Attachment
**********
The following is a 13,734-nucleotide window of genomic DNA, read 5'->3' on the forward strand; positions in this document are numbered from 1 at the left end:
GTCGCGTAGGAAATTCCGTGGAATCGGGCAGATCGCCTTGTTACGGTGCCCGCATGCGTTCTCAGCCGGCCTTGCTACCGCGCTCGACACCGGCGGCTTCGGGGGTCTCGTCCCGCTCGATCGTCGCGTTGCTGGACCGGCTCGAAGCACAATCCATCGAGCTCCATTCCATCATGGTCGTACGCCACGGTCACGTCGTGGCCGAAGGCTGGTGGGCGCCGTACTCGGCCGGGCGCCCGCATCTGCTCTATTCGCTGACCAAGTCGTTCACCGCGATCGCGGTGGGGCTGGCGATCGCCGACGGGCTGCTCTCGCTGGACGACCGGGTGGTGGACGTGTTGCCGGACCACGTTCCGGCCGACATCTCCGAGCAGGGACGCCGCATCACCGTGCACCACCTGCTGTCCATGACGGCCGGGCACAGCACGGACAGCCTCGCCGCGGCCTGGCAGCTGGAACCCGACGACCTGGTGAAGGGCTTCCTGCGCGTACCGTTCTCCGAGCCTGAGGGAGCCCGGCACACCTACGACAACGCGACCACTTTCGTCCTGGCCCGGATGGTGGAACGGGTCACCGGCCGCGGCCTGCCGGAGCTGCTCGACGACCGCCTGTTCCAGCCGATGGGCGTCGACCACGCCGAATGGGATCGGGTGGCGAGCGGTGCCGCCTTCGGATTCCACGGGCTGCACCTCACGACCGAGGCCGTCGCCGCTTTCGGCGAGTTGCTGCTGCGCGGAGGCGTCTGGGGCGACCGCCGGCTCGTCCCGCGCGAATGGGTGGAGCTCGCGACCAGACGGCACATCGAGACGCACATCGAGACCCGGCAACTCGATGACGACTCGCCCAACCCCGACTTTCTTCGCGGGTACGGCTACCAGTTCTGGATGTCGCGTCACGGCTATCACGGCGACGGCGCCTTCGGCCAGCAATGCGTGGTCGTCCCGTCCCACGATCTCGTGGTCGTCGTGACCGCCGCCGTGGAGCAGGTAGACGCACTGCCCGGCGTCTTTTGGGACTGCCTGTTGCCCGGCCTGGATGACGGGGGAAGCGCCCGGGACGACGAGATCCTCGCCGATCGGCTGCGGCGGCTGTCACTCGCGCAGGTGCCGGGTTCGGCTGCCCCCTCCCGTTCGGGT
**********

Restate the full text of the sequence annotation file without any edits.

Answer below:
The following is a 13,734-nucleotide window of genomic DNA, read 5'->3' on the forward strand; positions in this document are numbered from 1 at the left end:
GTCGCGTAGGAAATTCCGTGGAATCGGGCAGATCGCCTTGTTACGGTGCCCGCATGCGTTCTCAGCCGGCCTTGCTACCGCGCTCGACACCGGCGGCTTCGGGGGTCTCGTCCCGCTCGATCGTCGCGTTGCTGGACCGGCTCGAAGCACAATCCATCGAGCTCCATTCCATCATGGTCGTACGCCACGGTCACGTCGTGGCCGAAGGCTGGTGGGCGCCGTACTCGGCCGGGCGCCCGCATCTGCTCTATTCGCTGACCAAGTCGTTCACCGCGATCGCGGTGGGGCTGGCGATCGCCGACGGGCTGCTCTCGCTGGACGACCGGGTGGTGGACGTGTTGCCGGACCACGTTCCGGCCGACATCTCCGAGCAGGGACGCCGCATCACCGTGCACCACCTGCTGTCCATGACGGCCGGGCACAGCACGGACAGCCTCGCCGCGGCCTGGCAGCTGGAACCCGACGACCTGGTGAAGGGCTTCCTGCGCGTACCGTTCTCCGAGCCTGAGGGAGCCCGGCACACCTACGACAACGCGACCACTTTCGTCCTGGCCCGGATGGTGGAACGGGTCACCGGCCGCGGCCTGCCGGAGCTGCTCGACGACCGCCTGTTCCAGCCGATGGGCGTCGACCACGCCGAATGGGATCGGGTGGCGAGCGGTGCCGCCTTCGGATTCCACGGGCTGCACCTCACGACCGAGGCCGTCGCCGCTTTCGGCGAGTTGCTGCTGCGCGGAGGCGTCTGGGGCGACCGCCGGCTCGTCCCGCGCGAATGGGTGGAGCTCGCGACCAGACGGCACATCGAGACGCACATCGAGACCCGGCAACTCGATGACGACTCGCCCAACCCCGACTTTCTTCGCGGGTACGGCTACCAGTTCTGGATGTCGCGTCACGGCTATCACGGCGACGGCGCCTTCGGCCAGCAATGCGTGGTCGTCCCGTCCCACGATCTCGTGGTCGTCGTGACCGCCGCCGTGGAGCAGGTAGACGCACTGCCCGGCGTCTTTTGGGACTGCCTGTTGCCCGGCCTGGATGACGGGGGAAGCGCCCGGGACGACGAGATCCTCGCCGATCGGCTGCGGCGGCTGTCACTCGCGCAGGTGCCGGGTTCGGCTGCCCCCTCCCGTTCGGGT